Tye estimated they held around 1,000 shows in the first seven years of business. They put a halt to the shows when the COVID-19 pandemic first hit in 2020.

Like many small businesses, it was a difficult time not to be open, but they stayed alive by being creative.

One idea was the “Diabolical Drop Bags.” Customers would pay between $50 and $200, with a note listing two to four artists they’ve been into recently. Tye and Boscan would deliver assembled bags based on the customer’s taste, which were worth between 10% and 30% more than what they paid.

When the store reopened in summer 2020, Tye and Boscan discovered an unexpected silver lining to the pandemic.

“So many people bought record players during COVID, because they were stuck at home,” Tye said. “When we reopened, all of a sudden there were all these new customers, so these last couple of years have been really busy.”

(Rick Egan | The Salt Lake Tribune) Diabolical Records, on Wednesday, July 12, 2023. The Record Store on Edison Street is celebrating its 10th anniversary.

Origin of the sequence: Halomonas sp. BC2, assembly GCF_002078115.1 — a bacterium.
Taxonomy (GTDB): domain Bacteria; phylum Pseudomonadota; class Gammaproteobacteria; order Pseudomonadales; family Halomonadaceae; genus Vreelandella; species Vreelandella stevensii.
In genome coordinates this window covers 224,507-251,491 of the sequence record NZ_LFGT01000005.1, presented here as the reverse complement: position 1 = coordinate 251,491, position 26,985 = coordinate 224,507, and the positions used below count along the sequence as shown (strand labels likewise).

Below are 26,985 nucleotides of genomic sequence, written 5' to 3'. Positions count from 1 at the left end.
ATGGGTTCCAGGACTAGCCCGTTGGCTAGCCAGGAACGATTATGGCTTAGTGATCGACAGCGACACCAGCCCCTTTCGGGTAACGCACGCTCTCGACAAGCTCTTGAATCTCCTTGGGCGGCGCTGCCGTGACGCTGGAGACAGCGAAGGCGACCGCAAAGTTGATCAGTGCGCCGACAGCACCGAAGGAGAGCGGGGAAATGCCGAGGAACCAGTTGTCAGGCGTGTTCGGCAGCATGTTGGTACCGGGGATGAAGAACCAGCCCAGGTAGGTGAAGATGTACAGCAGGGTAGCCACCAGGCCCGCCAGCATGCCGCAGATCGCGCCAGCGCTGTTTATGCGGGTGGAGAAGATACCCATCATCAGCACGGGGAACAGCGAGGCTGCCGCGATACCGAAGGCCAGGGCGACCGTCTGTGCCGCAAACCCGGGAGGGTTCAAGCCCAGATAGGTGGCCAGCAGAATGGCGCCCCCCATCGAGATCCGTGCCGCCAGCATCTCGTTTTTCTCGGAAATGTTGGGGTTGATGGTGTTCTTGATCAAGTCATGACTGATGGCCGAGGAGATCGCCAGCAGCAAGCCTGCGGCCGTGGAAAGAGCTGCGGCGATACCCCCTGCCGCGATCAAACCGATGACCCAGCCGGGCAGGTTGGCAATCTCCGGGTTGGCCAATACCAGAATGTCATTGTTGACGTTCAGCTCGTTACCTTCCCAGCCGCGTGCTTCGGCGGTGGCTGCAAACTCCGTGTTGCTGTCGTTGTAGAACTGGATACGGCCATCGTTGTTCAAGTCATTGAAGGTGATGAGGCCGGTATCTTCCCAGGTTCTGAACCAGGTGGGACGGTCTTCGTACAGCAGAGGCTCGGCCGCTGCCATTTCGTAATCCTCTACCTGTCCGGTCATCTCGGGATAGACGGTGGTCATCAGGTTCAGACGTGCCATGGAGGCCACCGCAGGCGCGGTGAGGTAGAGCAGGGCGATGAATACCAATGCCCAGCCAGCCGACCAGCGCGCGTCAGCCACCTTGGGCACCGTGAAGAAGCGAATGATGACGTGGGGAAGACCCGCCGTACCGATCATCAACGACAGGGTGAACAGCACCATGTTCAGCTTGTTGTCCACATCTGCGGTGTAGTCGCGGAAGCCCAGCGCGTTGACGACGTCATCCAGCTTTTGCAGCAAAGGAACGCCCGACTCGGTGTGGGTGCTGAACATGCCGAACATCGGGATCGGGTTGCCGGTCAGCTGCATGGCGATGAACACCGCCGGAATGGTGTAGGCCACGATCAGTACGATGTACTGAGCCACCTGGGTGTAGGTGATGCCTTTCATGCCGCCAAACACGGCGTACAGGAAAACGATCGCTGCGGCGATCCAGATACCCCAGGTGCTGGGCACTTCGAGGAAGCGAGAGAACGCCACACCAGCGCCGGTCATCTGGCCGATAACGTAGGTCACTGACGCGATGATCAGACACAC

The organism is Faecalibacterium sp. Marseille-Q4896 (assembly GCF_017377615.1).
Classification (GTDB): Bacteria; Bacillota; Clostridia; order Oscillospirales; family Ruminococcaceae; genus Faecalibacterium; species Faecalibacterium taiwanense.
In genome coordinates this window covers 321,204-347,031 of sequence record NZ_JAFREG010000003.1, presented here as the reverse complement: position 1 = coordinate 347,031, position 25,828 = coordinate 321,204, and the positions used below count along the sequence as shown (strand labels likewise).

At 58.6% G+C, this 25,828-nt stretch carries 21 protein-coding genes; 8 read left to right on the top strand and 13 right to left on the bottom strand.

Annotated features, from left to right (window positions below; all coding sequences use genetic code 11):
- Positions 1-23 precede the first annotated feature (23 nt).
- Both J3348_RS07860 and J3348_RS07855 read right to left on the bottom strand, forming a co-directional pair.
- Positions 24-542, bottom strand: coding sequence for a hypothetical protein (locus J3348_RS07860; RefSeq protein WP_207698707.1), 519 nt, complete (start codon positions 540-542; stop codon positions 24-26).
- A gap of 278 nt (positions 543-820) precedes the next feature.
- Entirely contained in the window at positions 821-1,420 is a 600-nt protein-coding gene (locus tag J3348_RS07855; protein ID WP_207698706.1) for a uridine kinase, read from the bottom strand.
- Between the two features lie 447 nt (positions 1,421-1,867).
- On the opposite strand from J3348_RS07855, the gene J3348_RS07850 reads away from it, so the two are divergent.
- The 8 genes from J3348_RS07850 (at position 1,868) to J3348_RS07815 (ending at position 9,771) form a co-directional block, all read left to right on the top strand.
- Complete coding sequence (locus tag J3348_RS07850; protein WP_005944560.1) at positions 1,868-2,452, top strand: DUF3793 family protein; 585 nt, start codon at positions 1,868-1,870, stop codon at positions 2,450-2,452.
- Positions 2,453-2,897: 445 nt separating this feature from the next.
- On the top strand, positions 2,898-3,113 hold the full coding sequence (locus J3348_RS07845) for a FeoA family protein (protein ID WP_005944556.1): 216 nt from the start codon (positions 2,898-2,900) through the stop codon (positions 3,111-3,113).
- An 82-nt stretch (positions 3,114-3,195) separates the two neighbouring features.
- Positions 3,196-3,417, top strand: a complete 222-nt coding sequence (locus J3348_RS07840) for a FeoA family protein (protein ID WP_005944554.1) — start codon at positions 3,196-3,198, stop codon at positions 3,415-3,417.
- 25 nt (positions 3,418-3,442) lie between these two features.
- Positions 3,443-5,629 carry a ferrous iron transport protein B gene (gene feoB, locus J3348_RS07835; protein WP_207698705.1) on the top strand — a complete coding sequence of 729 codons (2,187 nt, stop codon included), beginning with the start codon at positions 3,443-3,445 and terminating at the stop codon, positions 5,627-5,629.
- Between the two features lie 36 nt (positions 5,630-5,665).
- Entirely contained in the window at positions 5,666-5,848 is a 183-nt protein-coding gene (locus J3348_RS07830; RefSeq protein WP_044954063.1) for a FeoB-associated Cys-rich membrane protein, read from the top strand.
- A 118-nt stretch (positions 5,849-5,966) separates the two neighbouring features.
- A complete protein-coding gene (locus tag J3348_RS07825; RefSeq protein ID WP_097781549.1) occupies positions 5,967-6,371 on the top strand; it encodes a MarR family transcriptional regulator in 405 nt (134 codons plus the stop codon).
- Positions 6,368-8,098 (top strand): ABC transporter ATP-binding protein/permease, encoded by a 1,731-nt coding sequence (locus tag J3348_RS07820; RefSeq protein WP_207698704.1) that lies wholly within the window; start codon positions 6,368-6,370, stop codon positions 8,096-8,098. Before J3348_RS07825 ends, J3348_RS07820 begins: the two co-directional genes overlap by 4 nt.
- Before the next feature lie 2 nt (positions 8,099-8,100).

‘Keep refining’

After the last 10 years, Tye said he feels content with where the store is now, and he aims to just “keep refining” what they have.

“A big thing in Utah is wanting to franchise and chain — I have no desire to do that,” Tye said. “I love our location, we’re really comfortable here.”

Tye said he has made so many friends and acquaintances, and seen others do the same in the store. One of the best things about working at Diabolical to him is something simple: When people come in and want to openly chat about what music they’re into — whether with him or other customers.

“It’s just so fun to have a spot in the community where people feel comfortable and want to discover music,” Tye said.